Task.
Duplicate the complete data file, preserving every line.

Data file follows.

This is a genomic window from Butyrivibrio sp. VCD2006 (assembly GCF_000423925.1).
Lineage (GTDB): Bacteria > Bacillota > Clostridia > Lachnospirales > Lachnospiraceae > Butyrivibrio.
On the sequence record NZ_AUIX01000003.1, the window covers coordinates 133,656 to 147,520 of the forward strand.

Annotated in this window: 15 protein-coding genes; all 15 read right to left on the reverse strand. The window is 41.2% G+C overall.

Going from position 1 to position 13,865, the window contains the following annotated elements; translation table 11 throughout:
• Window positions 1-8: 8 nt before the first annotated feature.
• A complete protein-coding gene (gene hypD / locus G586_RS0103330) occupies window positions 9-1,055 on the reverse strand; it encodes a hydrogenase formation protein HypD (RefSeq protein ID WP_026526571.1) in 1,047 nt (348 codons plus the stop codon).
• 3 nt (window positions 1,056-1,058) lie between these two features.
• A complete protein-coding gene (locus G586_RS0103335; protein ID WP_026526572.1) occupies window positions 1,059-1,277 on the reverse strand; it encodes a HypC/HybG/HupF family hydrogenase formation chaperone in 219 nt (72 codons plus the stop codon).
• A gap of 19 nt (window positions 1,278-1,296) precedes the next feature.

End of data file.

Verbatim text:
This is a genomic window from Butyrivibrio sp. VCD2006 (assembly GCF_000423925.1).
Lineage (GTDB): Bacteria > Bacillota > Clostridia > Lachnospirales > Lachnospiraceae > Butyrivibrio.
On the sequence record NZ_AUIX01000003.1, the window covers coordinates 133,656 to 147,520 of the forward strand.

Annotated in this window: 15 protein-coding genes; all 15 read right to left on the reverse strand. The window is 41.2% G+C overall.

Going from position 1 to position 13,865, the window contains the following annotated elements; translation table 11 throughout:
• Window positions 1-8: 8 nt before the first annotated feature.
• A complete protein-coding gene (gene hypD / locus G586_RS0103330) occupies window positions 9-1,055 on the reverse strand; it encodes a hydrogenase formation protein HypD (RefSeq protein ID WP_026526571.1) in 1,047 nt (348 codons plus the stop codon).
• 3 nt (window positions 1,056-1,058) lie between these two features.
• A complete protein-coding gene (locus G586_RS0103335; protein ID WP_026526572.1) occupies window positions 1,059-1,277 on the reverse strand; it encodes a HypC/HybG/HupF family hydrogenase formation chaperone in 219 nt (72 codons plus the stop codon).
• A gap of 19 nt (window positions 1,278-1,296) precedes the next feature.